Category Archives: Password

Steps you can take to keep your mobile device safe.

Steps you can take to keep your mobile device safe.


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Taking precautions on a regular basis can reduce the risk your home or mobile devices will be comprised. There are a few setting options you can enable that will allow you to surf and shop online securely.

  • Did you know aside from locking your mobile device, you may also be able to lock the applications as well.
    • Some applications have the option to be locked separately. Check within the applications settings for options.
    • Android users can also download an app that will allow them to lock additional applications that may not have that option built in.
    • IOS doesn’t offer additional applications with this option, however many apps are offering the option to use fingerprint recognition.
  • If you’re done updating your status, tracking your shipping, and double tapping cat pictures, log out.
    • It may make things easy for you to stay logged into your accounts on your mobile device, but it also makes it easier to compromise your device.
    • If you employ a password manager you don’t have to worry about saving your log in credentials on each app, this way if your device is compromised your accounts won’t be.
  • Android users have the option of installing additional antivirus to their mobile devices
  • Don’t jailbreak your device.
    • The steps you have to take to allow your device to be jailbroken leaves it vulnerable to attacks, by disabling built in security.
  • Avoid public networks when you can.
    • While free wifi is very appealing, using public networks can make you vulnerable to attack.
  • Take advantage of device location offered through your cell or OS provider

Detailed information regarding device security and other IT security topics are available on our IT Security website at: or from our blog at

If you believe your device has been infected or compromised, please contact IT Customer Care at (718) 817-3999 or

Strong passwords (or phrases) can keep you safe.

Strong passwords (or phrases) can keep you safe.

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Many of us have taken cyber security trainings that encourage us to use special characters such as the @ symbol for an “a” or $ for an “S”, however cyber-criminals have developed technology that can help them crack passwords that use these tactics.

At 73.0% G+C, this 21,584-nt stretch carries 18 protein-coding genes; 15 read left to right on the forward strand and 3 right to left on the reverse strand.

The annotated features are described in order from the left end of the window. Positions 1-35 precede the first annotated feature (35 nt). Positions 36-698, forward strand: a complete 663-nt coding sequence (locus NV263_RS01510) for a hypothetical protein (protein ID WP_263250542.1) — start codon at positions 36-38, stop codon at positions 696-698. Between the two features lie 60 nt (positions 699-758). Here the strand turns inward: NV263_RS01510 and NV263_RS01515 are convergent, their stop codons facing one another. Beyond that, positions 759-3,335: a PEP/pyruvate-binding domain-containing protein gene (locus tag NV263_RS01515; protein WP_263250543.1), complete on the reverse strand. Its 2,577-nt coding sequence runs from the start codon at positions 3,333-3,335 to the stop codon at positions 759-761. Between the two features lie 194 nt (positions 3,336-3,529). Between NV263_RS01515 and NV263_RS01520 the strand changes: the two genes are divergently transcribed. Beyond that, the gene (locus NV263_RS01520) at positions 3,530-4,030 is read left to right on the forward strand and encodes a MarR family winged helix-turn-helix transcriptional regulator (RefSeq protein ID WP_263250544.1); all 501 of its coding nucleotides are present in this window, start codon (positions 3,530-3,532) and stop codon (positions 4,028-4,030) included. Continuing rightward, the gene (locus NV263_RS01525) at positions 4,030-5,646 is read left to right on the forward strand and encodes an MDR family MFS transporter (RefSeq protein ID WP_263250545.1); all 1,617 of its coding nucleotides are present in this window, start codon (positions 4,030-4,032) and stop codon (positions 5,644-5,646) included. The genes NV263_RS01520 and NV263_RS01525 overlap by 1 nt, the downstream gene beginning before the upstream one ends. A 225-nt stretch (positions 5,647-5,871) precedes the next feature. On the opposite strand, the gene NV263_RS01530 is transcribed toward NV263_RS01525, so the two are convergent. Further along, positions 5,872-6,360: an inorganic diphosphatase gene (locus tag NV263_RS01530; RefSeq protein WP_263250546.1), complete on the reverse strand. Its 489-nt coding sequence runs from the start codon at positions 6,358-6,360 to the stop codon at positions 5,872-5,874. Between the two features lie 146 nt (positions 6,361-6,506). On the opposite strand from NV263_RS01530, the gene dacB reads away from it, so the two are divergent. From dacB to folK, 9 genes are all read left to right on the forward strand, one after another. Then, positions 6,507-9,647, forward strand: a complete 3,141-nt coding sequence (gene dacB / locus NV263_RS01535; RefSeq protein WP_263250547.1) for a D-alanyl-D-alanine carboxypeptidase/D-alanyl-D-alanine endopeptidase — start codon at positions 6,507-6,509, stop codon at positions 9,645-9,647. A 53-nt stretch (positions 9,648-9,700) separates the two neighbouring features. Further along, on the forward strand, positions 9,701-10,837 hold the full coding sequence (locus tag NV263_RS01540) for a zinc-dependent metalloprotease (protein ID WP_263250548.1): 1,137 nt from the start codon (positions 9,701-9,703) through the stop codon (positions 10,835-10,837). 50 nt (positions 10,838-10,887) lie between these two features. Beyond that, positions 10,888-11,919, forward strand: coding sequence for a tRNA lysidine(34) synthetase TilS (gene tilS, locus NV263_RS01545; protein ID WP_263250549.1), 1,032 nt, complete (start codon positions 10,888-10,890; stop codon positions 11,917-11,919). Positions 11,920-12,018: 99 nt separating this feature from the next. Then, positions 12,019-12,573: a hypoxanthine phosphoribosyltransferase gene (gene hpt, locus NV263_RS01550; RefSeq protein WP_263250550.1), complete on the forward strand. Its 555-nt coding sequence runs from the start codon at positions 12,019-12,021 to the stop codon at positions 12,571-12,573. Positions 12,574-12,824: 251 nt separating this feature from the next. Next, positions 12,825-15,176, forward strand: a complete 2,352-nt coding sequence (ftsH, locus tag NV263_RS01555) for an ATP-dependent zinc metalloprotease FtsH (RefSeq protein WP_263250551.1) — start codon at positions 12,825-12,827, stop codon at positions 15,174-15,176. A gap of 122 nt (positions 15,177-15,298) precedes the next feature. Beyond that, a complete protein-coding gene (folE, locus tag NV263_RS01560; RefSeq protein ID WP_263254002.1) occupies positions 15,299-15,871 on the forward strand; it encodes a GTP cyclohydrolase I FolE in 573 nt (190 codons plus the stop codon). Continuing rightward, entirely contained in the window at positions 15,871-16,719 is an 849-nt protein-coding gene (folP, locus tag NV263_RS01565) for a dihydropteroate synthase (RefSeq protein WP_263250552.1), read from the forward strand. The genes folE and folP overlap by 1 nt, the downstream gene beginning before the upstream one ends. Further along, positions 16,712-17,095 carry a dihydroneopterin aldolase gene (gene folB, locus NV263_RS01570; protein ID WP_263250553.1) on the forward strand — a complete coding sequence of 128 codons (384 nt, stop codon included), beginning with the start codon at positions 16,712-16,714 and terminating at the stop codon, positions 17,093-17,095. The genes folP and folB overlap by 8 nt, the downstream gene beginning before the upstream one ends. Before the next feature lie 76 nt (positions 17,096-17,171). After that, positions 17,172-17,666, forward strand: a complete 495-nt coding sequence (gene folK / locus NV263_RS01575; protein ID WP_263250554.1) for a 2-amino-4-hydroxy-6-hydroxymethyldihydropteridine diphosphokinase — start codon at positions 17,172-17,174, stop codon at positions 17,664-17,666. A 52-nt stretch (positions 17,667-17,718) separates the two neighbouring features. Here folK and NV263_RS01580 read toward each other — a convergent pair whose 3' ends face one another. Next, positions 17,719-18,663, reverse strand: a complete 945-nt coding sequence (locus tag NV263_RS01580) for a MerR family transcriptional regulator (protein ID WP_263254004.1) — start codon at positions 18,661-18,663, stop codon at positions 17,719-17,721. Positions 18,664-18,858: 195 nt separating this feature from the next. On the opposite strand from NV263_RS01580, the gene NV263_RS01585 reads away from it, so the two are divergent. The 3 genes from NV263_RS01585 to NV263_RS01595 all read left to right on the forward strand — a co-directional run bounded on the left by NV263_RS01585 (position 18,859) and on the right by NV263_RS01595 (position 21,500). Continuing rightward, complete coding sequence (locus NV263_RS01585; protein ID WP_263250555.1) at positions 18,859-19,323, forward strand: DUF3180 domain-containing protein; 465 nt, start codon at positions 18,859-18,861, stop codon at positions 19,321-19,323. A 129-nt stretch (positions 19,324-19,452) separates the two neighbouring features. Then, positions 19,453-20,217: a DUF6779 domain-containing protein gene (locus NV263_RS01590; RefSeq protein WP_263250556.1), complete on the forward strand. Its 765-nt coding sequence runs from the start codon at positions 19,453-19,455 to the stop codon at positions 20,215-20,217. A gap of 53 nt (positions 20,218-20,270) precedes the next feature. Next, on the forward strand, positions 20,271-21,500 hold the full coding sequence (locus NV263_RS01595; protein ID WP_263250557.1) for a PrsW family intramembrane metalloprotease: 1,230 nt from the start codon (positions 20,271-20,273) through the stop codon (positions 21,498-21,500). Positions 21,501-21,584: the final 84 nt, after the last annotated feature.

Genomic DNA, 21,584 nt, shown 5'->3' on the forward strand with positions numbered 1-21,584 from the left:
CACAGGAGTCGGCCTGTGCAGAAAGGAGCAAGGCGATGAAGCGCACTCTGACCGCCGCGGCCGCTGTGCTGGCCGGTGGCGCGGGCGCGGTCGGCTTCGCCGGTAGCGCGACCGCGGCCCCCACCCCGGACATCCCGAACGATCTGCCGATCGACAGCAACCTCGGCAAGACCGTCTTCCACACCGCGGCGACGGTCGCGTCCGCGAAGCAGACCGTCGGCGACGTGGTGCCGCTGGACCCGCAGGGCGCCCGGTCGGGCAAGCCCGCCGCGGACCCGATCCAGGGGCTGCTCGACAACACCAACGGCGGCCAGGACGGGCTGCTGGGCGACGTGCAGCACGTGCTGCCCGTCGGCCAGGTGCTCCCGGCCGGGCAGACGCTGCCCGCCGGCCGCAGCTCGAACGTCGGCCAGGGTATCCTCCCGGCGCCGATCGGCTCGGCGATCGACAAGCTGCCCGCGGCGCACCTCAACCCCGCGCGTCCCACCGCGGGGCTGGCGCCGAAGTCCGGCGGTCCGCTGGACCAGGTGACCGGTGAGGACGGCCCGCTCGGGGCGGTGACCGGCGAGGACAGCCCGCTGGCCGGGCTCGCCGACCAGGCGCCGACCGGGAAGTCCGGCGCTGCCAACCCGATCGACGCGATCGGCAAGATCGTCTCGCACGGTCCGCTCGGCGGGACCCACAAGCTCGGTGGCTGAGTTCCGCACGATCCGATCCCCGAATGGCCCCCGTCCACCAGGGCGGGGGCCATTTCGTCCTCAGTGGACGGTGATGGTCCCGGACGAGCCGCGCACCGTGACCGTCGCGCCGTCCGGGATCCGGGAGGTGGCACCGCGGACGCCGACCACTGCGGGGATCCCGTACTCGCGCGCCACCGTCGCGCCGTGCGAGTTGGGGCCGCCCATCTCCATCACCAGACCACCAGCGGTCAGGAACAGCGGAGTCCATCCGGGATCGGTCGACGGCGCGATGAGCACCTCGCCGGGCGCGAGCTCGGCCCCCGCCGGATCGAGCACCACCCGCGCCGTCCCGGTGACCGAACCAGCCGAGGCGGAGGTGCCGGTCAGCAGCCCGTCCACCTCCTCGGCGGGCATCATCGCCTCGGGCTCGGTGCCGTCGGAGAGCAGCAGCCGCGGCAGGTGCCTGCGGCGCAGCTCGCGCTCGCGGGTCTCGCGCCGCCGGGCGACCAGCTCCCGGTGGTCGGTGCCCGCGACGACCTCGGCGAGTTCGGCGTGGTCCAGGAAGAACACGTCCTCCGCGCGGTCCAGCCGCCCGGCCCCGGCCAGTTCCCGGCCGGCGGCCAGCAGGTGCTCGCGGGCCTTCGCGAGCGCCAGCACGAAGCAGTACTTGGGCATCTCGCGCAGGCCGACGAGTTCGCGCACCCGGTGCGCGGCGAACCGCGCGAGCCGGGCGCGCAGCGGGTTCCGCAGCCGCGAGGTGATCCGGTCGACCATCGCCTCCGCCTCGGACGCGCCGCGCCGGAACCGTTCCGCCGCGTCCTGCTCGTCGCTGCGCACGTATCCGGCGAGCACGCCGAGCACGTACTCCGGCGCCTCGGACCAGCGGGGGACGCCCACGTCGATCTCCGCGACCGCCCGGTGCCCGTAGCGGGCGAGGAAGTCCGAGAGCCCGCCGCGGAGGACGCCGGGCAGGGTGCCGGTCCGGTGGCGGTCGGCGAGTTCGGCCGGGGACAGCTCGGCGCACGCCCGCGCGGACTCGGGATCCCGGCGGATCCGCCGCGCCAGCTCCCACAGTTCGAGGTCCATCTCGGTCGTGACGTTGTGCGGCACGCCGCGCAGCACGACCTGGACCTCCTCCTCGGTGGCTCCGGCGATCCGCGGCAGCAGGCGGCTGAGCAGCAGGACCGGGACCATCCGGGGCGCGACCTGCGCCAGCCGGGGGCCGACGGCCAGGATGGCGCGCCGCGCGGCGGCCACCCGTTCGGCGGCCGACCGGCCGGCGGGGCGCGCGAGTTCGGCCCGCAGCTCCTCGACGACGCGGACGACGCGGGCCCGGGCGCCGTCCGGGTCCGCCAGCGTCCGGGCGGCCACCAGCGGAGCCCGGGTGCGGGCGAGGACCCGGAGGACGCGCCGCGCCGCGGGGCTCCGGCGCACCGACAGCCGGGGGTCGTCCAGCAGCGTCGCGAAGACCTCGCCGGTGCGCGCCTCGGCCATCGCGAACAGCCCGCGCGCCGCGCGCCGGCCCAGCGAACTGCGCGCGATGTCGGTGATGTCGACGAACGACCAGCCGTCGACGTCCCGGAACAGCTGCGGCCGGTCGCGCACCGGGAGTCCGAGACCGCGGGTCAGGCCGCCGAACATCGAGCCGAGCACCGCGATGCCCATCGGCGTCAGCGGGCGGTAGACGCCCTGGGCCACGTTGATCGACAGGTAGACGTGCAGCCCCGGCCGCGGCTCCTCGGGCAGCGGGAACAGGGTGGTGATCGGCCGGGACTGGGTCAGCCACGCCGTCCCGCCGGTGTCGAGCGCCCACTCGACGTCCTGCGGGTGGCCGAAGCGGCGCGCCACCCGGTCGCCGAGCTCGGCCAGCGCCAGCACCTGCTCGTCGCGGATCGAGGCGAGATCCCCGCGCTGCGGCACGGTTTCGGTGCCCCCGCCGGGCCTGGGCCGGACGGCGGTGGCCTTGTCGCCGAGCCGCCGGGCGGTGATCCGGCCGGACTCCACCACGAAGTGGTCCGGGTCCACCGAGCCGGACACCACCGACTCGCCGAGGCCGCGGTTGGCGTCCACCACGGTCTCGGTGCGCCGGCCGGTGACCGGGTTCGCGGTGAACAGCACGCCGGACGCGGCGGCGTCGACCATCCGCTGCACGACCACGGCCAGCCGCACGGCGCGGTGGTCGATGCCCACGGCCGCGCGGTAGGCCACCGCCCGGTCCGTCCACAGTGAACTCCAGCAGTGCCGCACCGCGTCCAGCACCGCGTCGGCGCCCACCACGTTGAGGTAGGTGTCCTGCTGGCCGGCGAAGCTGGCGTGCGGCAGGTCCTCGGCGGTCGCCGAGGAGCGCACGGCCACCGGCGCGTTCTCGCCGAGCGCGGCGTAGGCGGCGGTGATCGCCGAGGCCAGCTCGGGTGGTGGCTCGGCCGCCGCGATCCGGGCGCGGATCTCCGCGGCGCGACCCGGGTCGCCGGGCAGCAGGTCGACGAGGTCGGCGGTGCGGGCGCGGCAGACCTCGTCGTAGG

• Consider a passphrase instead.
    • Passphrases are a series of unrelated words that are being used in place of our traditional passwords ( 8 characters 1 capital and special character).
    • For your passphrase to be strong and secure be sure to use at least 4 unrelated words.
    • ILoveYorkiePuppies can still be cracked if the cyber-criminal has done their homework.
  • Too many passwords, and not enough memory?
    • Consider using a reputable password manager.
    • These services allow you to store your information for several sites securely
    • There are several options available, as with any software there are free and paid versions available.
    • Do your homework and find one youll feel confident using.
  • A few highly rated free versions include:

Detailed information regarding device security and other IT security topics are available on our IT Security website at: or from our blog at

If you believe your device has been infected or compromised, please contact IT Customer Care at (718) 817-3999 or

Backup all of your devices, and do it often!

Backup all of your devices, and do it often!

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Backing up your files can help you if you are ever a victim of a cyber-crime.

  • Regular backups can help
    • Recover files that may have been ransomed or corrupted
    • Allow you to do a full wipe of a defected device